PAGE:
Stuart Rachels

2005 Movie Round-Up

Top 10 Flicks of 2005 (in order)

In discussing these movies, I won't give away anything important.

1.  Munich

The best movie of the year. Don't be deterred by the hype. This is not a movie with a heavy-handed political message; this is a dramatic masterpiece. As with Schindler's List (1993), Steven Spielberg manages to assemble a cast of mostly lesser-known but first-rate actors. The subject is not the Munich hostage-taking, but the effort made afterwards by a squad of Isreali assassins, led by Eric Bana, to avenge those responsible in Europe.

Usually, I'm not impressed by the claim that deep truths can be learned through literature and film. (Why not just tell me what the truths are? Can shallow truths be learned through books and movies?) But I felt as though I learned something important from Munich. I won't say what.

2.  Good Night, and Good Luck.

Meet George Clooney: the hunk with depth. This is the story of Edward R. Murrow's courageous fight to discredit Senator Joseph McCarthy. ("Good night, and good luck" was the newsman's signature sign-off line--rather weak, really. Luck is needed most by the powerless.) This movie contains no surprises, but it is masterfully executed, and it wears well over time. I saw it twice and was surprised to enjoy the second viewing more. The film's use of black-and-white allows Clooney to intersperse real footage of McCarthy with David Strathairn and Robert Downey, Jr.   It works. The subtext is clear: what communists were to McCarthy, terrorists are to Bush. Somehow this is obvious without anachronisms, and without any mention of terror.

3.  Hustle and Flow

It's hard out there for a pimp.  This was a good movie all the way through. It's an enjoyable slice-of-life rather than a violent gritty inner-city saga. Terence Howard (nominated for Best Actor) plays an aspiring rap star in Memphis. The rapper Ludacris has a memorable role as a character named Skinny Black. Rap stars seem to be natural actors (Ice Cube, Mark Wahlberg, Tupak, Eminem, Ice-T, etc.).  Terence Howard's best song in the movie still rattles around in my head--I was glad to see it nominated for Original Song.

4.  The Squid and the Whale

This movie is about a dysfunctional family. The parents are played by Jeff Daniels and Laura Linney; the kids are played by Anna Paquin and Jesse Eisenberg. Eisenberg, who reminds me of Michael Cera, would later star in Adventureland (2009), which I also recommend enthusiastically. The Squid and the Whale is reminiscent of Ordinary People (1980), though it mercifully contains more humor. Some people might find the subject-matter hard to enjoy, but I did not.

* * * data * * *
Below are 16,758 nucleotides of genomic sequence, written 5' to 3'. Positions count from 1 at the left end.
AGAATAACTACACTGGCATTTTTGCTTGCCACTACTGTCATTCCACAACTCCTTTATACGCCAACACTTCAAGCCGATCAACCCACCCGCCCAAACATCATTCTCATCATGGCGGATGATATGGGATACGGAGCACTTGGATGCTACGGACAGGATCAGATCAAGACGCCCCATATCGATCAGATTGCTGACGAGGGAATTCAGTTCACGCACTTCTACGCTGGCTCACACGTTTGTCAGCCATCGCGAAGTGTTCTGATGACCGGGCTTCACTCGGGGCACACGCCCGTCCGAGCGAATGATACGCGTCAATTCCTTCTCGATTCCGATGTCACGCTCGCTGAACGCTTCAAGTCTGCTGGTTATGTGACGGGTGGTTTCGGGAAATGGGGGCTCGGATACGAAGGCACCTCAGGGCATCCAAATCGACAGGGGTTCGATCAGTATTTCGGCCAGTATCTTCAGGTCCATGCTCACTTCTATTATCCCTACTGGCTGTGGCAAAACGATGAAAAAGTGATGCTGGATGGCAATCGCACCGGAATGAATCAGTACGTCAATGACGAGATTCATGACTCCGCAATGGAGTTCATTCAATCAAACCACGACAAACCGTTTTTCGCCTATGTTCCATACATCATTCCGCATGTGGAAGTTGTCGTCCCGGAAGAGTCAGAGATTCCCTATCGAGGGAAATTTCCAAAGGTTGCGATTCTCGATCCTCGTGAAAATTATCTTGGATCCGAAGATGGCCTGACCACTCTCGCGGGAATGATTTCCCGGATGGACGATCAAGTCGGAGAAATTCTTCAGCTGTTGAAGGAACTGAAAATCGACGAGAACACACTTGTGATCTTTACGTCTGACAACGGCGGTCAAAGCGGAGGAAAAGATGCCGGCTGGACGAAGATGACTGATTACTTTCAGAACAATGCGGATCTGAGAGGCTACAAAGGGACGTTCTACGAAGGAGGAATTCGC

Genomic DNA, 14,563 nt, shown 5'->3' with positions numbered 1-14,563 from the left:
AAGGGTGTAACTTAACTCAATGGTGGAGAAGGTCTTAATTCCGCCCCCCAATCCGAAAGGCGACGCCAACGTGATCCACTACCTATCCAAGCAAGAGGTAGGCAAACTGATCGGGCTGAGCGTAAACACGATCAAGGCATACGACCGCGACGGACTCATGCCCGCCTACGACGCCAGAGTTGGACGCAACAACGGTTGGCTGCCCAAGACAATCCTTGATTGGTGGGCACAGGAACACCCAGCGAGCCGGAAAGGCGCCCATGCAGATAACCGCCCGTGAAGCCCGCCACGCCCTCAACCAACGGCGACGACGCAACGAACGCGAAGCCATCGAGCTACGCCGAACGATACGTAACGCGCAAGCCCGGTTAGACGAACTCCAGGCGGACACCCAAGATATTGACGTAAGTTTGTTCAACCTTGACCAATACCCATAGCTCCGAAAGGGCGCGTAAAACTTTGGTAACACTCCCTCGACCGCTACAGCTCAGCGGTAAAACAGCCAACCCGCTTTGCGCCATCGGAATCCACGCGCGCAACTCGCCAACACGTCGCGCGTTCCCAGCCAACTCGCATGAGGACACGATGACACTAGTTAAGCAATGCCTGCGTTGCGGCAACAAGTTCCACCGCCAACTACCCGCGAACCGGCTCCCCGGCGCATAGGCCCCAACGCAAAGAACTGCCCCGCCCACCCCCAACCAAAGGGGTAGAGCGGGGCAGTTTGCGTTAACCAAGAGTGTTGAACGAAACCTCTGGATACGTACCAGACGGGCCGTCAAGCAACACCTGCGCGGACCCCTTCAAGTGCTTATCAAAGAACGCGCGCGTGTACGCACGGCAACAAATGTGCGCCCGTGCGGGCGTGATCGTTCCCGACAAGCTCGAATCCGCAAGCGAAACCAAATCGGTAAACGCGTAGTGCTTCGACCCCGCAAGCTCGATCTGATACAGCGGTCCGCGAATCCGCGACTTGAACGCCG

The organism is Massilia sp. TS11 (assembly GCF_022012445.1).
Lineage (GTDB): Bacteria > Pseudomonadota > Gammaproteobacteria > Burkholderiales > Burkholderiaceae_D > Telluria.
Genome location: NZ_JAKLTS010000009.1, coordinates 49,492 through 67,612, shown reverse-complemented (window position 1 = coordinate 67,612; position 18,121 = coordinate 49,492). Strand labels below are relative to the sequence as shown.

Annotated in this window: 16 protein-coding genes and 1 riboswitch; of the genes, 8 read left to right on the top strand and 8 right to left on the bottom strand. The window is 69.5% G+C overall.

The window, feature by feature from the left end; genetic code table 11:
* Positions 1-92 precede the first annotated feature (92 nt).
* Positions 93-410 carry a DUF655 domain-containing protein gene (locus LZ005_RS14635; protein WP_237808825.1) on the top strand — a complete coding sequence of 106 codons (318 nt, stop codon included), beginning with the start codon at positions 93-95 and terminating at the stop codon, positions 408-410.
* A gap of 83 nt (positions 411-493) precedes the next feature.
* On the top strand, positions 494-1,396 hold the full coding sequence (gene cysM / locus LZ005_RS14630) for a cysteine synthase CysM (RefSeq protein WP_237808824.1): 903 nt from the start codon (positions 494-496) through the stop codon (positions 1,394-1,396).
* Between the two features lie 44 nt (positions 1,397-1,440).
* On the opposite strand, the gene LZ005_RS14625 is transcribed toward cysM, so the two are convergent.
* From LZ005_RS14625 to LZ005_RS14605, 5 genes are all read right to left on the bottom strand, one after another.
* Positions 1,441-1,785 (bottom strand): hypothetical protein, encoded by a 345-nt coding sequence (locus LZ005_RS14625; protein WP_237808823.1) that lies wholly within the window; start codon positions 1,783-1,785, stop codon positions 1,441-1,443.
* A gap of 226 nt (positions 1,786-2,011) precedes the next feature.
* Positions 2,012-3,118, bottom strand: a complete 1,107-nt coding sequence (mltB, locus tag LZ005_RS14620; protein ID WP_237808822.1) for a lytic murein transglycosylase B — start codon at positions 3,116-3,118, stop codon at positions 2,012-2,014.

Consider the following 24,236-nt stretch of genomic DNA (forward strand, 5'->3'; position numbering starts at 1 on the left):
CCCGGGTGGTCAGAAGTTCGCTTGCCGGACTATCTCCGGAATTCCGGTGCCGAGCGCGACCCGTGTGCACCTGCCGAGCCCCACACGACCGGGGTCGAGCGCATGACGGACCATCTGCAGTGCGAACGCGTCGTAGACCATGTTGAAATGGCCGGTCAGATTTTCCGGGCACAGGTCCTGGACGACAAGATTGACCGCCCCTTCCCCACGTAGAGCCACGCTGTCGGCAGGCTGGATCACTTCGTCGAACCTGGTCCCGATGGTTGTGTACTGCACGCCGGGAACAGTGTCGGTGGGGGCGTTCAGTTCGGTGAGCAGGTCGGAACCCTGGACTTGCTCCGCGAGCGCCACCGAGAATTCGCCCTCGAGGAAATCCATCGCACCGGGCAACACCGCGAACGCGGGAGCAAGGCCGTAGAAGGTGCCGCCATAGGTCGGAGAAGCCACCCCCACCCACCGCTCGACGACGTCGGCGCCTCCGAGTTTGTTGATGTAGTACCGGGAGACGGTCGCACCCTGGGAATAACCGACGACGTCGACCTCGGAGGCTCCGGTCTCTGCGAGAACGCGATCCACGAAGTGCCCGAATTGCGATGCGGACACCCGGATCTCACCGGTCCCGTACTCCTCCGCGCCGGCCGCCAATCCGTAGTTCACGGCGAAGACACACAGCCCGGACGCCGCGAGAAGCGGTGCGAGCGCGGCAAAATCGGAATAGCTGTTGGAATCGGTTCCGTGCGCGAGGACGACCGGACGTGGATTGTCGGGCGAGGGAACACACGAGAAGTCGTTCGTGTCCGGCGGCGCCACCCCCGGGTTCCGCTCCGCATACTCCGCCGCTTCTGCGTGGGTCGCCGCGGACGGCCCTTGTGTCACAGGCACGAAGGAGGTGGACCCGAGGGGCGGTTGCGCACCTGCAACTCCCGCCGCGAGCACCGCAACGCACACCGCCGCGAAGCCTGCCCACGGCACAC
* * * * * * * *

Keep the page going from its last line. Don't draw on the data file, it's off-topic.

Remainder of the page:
5.  Sin City

A dark, stylish adaptation of Frank Miller's violent comic-book stories.  The backgrounds are all computer-generated, and the movie's three plots feature Marv (Mickey Rourke), Dwight (Clive Owen), and Hartigan (Bruce Willis).  Marv is a hulking, good-hearted brute who wants to avenge the murder of his true love, Goldie.  Had the entire movie been about Marv, it would have been my favorite of the year. The other plot lines are okay.

6.  Brokeback Mountain

If you know this film only as "the gay cowboy movie," then it's better than you think.  It's really a character study of someone who is too repressed to understand himself. That topic lends itself better to novels than to film, and it is to Heath Ledger's credit that he communicates so much without words. I hadn't seen a protagonist so prone to silence since John Getz's character "Ray" in Blood Simple (1984). Not only Ledger but Jake Gyllenhaal and director Ang Lee can be proud of this one.

7.  Down in the Valley

Edward Norton stars in this slice-of-life drama about a teenager who falls for a man she meets at a gas station. I'll leave it at that.

8.  The Devil's Rejects

This is a sick, sick, twisted flick.  It makes Sin City look like fun family fare.  But if you liked Freeway (1996), and if you weren't too turned off by the Zed sequence in Pulp Fiction (1994), you might like it as much as I did.  It is Rob Zombie's continuation of the story of House of 1000 Corpses (2003), which people tell me was not good.  The Devil's Rejects is about some bad people having a big old time doing some very bad things in Texas.  Texas seems to be a particularly apt setting for a certain kind of stylized evil (as in Blood Simple and One False Move).  William Forsythe is especially good as Sheriff John Quincy Wydell.

9.  The Ice Harvest

This is my kind of movie: John Cusak is a mob lawyer, he's stolen some money, and bad things are looming. Billy Bob Thornton is good as always. For me the big surprise was Oliver Platt--has he always been so funny? It's nice to see a movie set in Wichita, since I can't remember ever seeing one set there. Hats off to Harold Ramis, who in the past has mostly directed comedies (Caddyshack, Vacation, Stuart Saves His Family, Analyze This, etc.).

10.  Match Point

I like Woody Allen's short stories, but I don't like his movies. They're pretentious, and they should be funnier. I do like some of them, but you can't say that Woody Allen is a great director just because he's made five good movies out of 45. Anyway, Match Point is my favorite of the bunch, despite Scarlett Johansson's typical performance. It's a clever, suspenseful crime story. If Woody Allen made fewer movies, there would probably be more Match Points among them.